When you hear about immunizations, you probably think of children. In fact, some vaccine-preventable illnesses are more prevalent in adults than children, and many vaccines are recommended for various stages of adult life. Childhood vaccines can wear off over time, new vaccines become available and older adults who travel afar may want protection against diseases uncommon in the United States. Moreover, as seniors age, a decline in immunity makes them more susceptible to illnesses like shingles, medical experts say.With the outbreak in measles, the American Medical Association urges adults to get vaccinated against it as the United States battles the most cases since the disease was declared eradicated nearly 20 years ago. "Adult immunization is important," says Dr. Trish Perl, chief of infectious diseases at UT Southwestern Medical Center in Dallas. "There are a lot of misconceptions. Most vaccines are extremely safe, with no side effects, and they're highly … [Read more...] about Vaccines aren’t just for kids
Kaiser yellow fever vaccine
Over the 40 plus years that I was a family practitioner and teacher (the English word “doctor” derives from the Latin verb docere [do-ke-re] which means “to teach”), I have tried to fulfill what I have regarded as my solemn professional duty to warn my patients (and anybody else who would listen) about the multitude of deceptions and myths that all-too-often come from for-profit sociopathic pharmaceutical corporations (and their hangers-on). Those pesky entities never seem to give up trying to get patients (and us doctors as well) to desperately want to have the next blockbuster drug or vaccine, no matter what the fine print warnings say. Sadly, those always toxic synthetic substances invariably enriches the corporation more than it helps the duped patient. Most of the time I was able to take the time to resist the temptation to blindly prescribe whatever treatment my patient saw on TV the night before, but it did take time. As I have often … [Read more...] about An Honest Look at the Historical Evidence That Debunks the Popular Myth That Says That Vaccines Eliminated Childhood Infectious Diseases
Monday February 18, 2019 07:59 AM Washington eventually chose Germantown as temporary capital. Written by Ron Devlin For a brief period in 1793, President George Washington eyed Reading as a temporary capital of the U.S. At the time, Philadelphia was the nation's capital, and Washington resided there in a mansion at Sixth and Walnut streets. In the summer of 1793, the City of Brotherly Love was hit with an epidemic of yellow fever. It was America's first major yellow fever epidemic. And, it caused a panic in Philadelphia, then the country's most cosmopolitan city. The fever turned the face and eyes yellow and caused bleeding in the stomach. At the time, it was thought to have been caused by rotten vegetables, though it was eventually found to be mosquito-borne. No less a figure than Benjamin Rush, physician and signer of the Declaration of Independence, fought the fever that infected 6,000 residents. Most physicians fled the city, but Rush and a handful of others stayed, … [Read more...] about George Washington considered Reading as temporary U.S. capital amid Philadelphia’s yellow fever epidemic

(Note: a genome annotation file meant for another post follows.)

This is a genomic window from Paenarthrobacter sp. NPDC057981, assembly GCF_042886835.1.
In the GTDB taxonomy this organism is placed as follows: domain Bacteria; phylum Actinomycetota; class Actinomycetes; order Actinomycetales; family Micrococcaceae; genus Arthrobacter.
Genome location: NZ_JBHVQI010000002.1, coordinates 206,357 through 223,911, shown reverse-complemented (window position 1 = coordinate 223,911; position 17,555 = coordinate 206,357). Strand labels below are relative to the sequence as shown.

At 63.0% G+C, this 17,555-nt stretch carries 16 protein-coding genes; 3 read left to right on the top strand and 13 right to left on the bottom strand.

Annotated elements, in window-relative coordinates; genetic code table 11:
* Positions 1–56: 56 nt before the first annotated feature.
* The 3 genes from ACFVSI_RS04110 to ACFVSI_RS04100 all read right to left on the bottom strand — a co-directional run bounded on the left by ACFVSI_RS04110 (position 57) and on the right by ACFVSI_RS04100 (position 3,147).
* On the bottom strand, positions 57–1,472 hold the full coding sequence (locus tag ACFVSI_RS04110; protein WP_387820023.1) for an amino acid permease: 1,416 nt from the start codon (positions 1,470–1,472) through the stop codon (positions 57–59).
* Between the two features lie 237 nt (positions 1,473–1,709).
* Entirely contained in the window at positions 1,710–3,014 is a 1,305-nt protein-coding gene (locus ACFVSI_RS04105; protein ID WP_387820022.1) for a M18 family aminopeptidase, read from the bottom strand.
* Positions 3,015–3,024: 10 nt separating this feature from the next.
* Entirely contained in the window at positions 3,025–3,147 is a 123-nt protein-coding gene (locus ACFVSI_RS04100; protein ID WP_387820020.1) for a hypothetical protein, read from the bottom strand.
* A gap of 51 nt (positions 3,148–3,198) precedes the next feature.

Vaccines are among the most ingenious of inventions, and among the most maddening. Some global killers, like smallpox and polio, have been totally or nearly eradicated by products made with methods dating back to Louis Pasteur. Others, like malaria and HIV, utterly frustrate scientists to this day, despite astonishing new weapons like gene-editing. We have a vaccine for Ebola that protects nearly 100 percent of its recipients, but we are lucky to get a routine flu shot that works half that well. We have children’s vaccines against measles, mumps, rubella, diphtheria, whooping cough, tetanus, chickenpox, polio, hepatitis A and B, rotavirus, pneumococcus, haemophilus influenzae and meningococcal disease. They have changed our expectations of mortality — and of parenthood. In 17th-century England, one-third of all children died before age 15. Today, thanks largely to those vaccines, less than 1 percent of English children do. In tropical countries, there are vaccines against … [Read more...] about Why don’t we have vaccines against everything?
Download logo The Republic of Congo, in collaboration with the World Health Organization (WHO) and partners started today a vaccination campaign to control the spread of yellow fever in the port city of Pointe Noire and surrounding areas. More than 1 million people from nine months of age are expected to be vaccinated in this six-day campaign. The vaccination campaign uses doses from the global emergency Yellow Fever vaccine stockpile managed by the International Coordination Group on Vaccine Provision (ICG) and funded by Gavi, the Vaccine Alliance. The ICG coordinates the timely and equitable provision of vaccines during outbreaks and maintains an emergency stockpile of six million doses of yellow fever vaccine, which is continually replenished. Gavi will also cover operational costs for this campaign. The immunization drive is a response to a laboratory-confirmed yellow fever case, which tested positive on 21 August 2018, after visiting a rural area. Since then, no other case has … [Read more...] about The Republic of Congo to vaccinate more than one million people against yellow fever